KEY NEWS & DOCUMENTS:
What You Need to Know About the Sex Offender Registry Act (SORA)
In 2006 and 2011, the state legislature expanded the Sex Offender Registration Act (SORA), originally passed in 1994, creating harsher measures for registrants. The amendments retroactively made most registrants register for life and imposed geographic exclusion zones barring them from living, working, or spending time with their children in large areas of every city and town. Additionally, the legislature added extensive and onerous new in-person reporting requirements that make it a crime for registrants to borrow a car, travel for a week, or get a new email account without immediately notifying the police. The changes were imposed without due process or a mechanism for review or appeal for the vast majority of registrants.
In expanding the law, legislators crafted harsher measures that imposed geographic exclusion zones barring registrants from living, working or spending time with their children in much of the state; imposed extensive reporting requirements; and automatically extended registration to life without due process and without a mechanism for review or appeal for the vast majority of registrants.
Michigan has nearly 44,000 registrants, making it the fourth largest sex offender registry in the country, with the third highest registration rate per capita of any state. Michigan adds about 2,000 people to the registry each year, or about 5 a day.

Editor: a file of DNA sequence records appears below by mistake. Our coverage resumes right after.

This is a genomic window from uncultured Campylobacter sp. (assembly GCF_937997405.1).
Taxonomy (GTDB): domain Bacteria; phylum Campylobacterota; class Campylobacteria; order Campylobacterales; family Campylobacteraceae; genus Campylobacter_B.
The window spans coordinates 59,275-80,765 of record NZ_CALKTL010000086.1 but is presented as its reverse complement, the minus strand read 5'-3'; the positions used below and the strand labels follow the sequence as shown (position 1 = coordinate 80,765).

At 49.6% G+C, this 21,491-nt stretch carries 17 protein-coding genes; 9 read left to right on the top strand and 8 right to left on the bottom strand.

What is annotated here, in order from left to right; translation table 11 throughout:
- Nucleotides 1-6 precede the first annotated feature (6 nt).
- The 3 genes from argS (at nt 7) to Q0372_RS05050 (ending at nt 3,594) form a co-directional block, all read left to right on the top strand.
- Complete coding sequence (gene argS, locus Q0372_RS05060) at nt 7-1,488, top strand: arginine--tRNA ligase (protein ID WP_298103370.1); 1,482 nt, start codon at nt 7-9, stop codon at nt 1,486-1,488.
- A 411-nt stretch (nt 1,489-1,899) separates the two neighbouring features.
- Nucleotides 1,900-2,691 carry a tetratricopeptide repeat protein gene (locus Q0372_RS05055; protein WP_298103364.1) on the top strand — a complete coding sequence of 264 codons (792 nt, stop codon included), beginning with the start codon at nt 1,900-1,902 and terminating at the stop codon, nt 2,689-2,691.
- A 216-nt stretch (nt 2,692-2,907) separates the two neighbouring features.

The ACLU of Michigan and the University of Michigan Clinical Law Program brought a case in 2012. In 2015, the district court found various parts of the law unconstitutional. In 2016, The Sixth Circuit Court of Appeals declared that other portions of the law are unconstitutional and held that restrictions added to the law cannot be applied to people convicted before the changes went into effect. Noting the lack of evidence that registries actually do anything to protect the public, the Sixth Circuit held that Michigan cannot cast people out as “moral lepers” solely on the basis of a past offense without any determination that they actually present a risk to the community. The state appealed that ruling to the U.S. Supreme Court, which denied review.
The Does v. Snyder case (Does I) was filed for six individual people. The State of Michigan did not follow the Sixth Circuit’s or district court’s rulings in Does I for the 44,000 other Michigan registrants. So in 2018, the ACLU, the Michigan Clinical Law Program and the Oliver Law Group filed a new class action law suit to ensure that the Does decision is applied to all Michigan registrants.
The ACLU of Michigan has set up this page to provide registrants with information about the 2016 ruling and to answer questions pertaining to the impact of the decision on their lives and liberty